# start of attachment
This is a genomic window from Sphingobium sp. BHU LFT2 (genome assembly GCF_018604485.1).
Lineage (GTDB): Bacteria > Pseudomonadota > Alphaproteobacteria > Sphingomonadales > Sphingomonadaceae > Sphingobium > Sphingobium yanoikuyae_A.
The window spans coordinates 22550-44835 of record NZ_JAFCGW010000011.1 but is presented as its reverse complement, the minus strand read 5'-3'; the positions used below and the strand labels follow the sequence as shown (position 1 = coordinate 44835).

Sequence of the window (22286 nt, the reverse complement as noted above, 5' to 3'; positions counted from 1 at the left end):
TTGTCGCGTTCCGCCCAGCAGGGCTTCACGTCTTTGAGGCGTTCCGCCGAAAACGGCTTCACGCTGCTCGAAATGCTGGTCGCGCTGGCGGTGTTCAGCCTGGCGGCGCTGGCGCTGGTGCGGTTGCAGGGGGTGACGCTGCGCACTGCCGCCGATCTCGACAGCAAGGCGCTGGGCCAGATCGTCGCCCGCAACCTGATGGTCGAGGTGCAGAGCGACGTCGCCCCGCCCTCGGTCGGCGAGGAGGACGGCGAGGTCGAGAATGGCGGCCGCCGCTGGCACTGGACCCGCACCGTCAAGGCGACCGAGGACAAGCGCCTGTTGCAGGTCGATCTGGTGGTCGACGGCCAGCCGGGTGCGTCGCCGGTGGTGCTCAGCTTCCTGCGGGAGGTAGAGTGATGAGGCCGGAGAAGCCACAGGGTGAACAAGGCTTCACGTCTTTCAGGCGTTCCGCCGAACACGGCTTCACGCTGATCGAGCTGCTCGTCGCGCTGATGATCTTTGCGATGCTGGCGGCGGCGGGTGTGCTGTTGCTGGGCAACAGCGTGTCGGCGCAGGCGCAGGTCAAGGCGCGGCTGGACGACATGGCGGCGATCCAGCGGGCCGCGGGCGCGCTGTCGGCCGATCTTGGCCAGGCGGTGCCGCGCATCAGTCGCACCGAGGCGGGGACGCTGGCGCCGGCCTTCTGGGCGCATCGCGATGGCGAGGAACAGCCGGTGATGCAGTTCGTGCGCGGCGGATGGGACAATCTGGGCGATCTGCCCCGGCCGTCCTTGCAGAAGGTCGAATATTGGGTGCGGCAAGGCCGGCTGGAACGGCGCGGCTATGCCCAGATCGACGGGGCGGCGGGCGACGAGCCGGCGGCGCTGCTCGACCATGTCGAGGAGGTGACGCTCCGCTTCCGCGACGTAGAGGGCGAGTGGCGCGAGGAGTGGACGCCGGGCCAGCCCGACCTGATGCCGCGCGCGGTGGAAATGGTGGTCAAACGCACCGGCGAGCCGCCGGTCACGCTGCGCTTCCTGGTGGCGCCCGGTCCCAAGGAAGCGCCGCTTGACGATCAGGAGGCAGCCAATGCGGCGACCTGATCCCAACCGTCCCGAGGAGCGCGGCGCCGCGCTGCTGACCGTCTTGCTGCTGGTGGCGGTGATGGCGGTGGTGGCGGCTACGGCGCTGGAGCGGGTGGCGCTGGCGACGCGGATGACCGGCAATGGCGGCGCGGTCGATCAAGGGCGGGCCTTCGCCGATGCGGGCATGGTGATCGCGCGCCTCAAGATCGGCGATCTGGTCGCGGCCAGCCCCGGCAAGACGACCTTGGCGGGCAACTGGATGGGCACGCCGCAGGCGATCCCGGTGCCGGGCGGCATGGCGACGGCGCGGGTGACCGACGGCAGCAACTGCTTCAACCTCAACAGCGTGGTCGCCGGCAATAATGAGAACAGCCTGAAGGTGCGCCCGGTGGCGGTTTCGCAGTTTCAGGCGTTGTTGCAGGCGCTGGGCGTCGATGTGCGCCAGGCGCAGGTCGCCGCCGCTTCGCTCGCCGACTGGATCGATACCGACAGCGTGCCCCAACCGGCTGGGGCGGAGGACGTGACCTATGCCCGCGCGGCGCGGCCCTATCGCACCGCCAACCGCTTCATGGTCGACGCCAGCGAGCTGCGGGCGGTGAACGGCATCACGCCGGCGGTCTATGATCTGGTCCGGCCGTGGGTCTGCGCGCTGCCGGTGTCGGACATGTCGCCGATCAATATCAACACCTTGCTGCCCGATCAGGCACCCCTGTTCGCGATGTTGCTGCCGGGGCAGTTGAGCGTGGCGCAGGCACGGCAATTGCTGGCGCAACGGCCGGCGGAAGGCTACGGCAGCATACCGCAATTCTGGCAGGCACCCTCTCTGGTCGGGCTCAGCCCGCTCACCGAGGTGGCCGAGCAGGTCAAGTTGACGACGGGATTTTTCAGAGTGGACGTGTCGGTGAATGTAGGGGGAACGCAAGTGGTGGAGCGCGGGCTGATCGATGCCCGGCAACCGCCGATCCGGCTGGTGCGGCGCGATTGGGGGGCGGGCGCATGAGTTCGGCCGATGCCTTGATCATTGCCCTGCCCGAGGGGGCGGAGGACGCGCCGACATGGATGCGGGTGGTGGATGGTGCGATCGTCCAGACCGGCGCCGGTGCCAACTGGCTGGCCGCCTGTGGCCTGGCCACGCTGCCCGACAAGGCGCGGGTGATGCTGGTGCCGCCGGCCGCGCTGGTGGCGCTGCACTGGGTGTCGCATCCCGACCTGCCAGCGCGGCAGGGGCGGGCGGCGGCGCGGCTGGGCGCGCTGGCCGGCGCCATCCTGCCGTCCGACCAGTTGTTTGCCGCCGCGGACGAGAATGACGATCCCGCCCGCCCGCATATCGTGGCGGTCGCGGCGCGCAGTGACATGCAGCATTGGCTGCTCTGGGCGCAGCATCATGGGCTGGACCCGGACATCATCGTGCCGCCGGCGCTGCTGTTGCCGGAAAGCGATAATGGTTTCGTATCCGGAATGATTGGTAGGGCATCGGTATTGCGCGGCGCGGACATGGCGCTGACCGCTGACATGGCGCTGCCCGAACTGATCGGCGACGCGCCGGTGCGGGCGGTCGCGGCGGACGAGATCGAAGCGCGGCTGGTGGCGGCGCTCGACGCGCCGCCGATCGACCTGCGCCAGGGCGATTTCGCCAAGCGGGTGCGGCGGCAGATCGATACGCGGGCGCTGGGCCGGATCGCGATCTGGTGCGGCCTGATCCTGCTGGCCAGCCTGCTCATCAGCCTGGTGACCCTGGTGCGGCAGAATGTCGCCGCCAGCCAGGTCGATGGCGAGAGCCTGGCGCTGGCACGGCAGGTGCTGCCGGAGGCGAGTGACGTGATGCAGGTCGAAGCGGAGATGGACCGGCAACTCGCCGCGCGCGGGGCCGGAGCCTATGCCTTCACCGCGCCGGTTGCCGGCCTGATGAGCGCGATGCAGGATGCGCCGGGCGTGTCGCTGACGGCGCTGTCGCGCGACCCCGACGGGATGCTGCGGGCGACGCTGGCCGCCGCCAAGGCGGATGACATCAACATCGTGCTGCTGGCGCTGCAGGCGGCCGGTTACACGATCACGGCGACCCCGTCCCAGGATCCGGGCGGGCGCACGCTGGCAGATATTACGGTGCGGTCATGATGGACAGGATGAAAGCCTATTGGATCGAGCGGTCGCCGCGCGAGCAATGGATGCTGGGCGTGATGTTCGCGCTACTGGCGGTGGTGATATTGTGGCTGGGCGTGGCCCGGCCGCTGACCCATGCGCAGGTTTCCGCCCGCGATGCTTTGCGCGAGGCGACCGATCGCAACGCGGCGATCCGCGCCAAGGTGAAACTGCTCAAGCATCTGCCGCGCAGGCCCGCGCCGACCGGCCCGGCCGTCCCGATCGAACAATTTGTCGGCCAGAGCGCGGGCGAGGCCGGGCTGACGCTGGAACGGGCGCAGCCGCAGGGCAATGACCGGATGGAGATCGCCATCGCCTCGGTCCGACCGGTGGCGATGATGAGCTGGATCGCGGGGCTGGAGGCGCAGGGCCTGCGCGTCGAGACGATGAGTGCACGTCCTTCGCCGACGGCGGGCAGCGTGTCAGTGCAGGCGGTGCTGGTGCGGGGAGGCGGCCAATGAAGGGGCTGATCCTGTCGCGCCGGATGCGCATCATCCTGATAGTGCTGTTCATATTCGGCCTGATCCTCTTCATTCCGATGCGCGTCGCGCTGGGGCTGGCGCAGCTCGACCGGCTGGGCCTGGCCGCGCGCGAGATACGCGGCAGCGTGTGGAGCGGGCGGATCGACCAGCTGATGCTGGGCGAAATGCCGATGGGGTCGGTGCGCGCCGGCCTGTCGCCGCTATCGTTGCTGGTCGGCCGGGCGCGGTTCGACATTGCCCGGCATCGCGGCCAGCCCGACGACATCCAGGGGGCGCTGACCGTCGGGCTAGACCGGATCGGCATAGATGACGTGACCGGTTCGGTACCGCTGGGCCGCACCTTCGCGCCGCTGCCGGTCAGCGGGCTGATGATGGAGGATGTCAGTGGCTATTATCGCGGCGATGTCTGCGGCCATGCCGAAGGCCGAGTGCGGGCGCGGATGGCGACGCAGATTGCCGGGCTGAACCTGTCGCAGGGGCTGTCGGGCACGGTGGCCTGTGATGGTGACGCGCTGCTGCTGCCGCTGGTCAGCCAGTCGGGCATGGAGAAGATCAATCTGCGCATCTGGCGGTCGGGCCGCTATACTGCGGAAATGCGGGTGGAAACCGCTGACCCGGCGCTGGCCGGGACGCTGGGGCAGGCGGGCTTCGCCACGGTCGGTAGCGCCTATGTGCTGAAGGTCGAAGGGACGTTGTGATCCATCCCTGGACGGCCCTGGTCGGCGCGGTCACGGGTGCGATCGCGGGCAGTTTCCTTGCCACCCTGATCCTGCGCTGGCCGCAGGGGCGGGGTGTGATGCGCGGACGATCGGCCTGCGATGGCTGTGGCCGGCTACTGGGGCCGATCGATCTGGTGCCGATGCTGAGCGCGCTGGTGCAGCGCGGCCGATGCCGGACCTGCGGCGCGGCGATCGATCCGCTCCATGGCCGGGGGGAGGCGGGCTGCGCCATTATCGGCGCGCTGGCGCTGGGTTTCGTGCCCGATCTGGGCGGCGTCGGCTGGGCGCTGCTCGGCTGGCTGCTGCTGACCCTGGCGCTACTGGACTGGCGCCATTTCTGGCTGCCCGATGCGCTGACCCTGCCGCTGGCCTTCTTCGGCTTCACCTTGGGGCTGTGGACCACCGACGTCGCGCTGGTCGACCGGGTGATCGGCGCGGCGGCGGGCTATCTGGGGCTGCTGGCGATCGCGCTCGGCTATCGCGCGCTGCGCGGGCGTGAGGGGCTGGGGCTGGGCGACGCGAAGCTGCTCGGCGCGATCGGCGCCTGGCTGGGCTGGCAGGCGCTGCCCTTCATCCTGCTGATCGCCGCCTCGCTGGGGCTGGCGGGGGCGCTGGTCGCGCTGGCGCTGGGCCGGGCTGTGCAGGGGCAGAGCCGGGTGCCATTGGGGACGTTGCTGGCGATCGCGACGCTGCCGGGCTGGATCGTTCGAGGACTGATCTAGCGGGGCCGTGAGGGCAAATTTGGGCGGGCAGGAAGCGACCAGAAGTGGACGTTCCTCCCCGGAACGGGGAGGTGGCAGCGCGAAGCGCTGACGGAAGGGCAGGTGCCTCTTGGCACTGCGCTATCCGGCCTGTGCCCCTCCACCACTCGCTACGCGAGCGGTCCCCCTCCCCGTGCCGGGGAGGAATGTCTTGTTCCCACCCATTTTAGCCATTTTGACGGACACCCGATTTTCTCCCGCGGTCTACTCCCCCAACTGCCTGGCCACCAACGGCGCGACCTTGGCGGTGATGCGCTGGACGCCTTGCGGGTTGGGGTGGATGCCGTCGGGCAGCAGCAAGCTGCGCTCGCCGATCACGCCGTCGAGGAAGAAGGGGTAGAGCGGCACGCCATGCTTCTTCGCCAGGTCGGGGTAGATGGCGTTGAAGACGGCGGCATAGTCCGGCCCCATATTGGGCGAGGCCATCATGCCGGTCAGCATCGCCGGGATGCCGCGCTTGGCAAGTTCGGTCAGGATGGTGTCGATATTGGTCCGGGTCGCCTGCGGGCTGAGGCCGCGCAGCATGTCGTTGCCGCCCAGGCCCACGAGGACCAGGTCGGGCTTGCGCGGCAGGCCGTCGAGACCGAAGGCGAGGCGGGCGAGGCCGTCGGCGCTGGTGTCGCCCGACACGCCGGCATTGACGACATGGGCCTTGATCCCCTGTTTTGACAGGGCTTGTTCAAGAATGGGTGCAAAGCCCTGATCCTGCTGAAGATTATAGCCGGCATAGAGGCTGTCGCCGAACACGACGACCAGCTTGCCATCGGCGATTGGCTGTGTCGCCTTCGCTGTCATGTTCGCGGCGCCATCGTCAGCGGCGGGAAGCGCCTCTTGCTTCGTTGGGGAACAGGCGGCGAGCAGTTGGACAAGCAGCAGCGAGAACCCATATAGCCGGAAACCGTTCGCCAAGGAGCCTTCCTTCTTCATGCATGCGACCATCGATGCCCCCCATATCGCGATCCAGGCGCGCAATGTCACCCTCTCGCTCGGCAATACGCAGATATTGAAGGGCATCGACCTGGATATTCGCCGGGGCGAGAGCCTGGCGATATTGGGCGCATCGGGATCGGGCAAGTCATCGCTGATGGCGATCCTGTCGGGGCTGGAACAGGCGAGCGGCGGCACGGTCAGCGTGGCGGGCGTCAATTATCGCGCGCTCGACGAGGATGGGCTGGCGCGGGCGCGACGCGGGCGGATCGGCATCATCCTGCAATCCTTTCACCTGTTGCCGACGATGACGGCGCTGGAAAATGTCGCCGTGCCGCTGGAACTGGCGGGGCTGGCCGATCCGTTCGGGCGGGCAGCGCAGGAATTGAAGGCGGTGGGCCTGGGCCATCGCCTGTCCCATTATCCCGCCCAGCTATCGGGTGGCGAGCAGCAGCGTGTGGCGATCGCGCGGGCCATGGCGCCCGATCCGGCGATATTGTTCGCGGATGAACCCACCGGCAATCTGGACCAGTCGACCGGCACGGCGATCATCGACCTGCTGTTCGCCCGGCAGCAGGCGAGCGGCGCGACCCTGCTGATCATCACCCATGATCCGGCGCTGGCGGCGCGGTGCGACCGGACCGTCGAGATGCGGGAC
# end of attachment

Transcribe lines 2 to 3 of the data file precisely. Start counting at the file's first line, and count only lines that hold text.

Lineage (GTDB): Bacteria > Pseudomonadota > Alphaproteobacteria > Sphingomonadales > Sphingomonadaceae > Sphingobium > Sphingobium yanoikuyae_A.
The window spans coordinates 22550-44835 of record NZ_JAFCGW010000011.1 but is presented as its reverse complement, the minus strand read 5'-3'; the positions used below and the strand labels follow the sequence as shown (position 1 = coordinate 44835).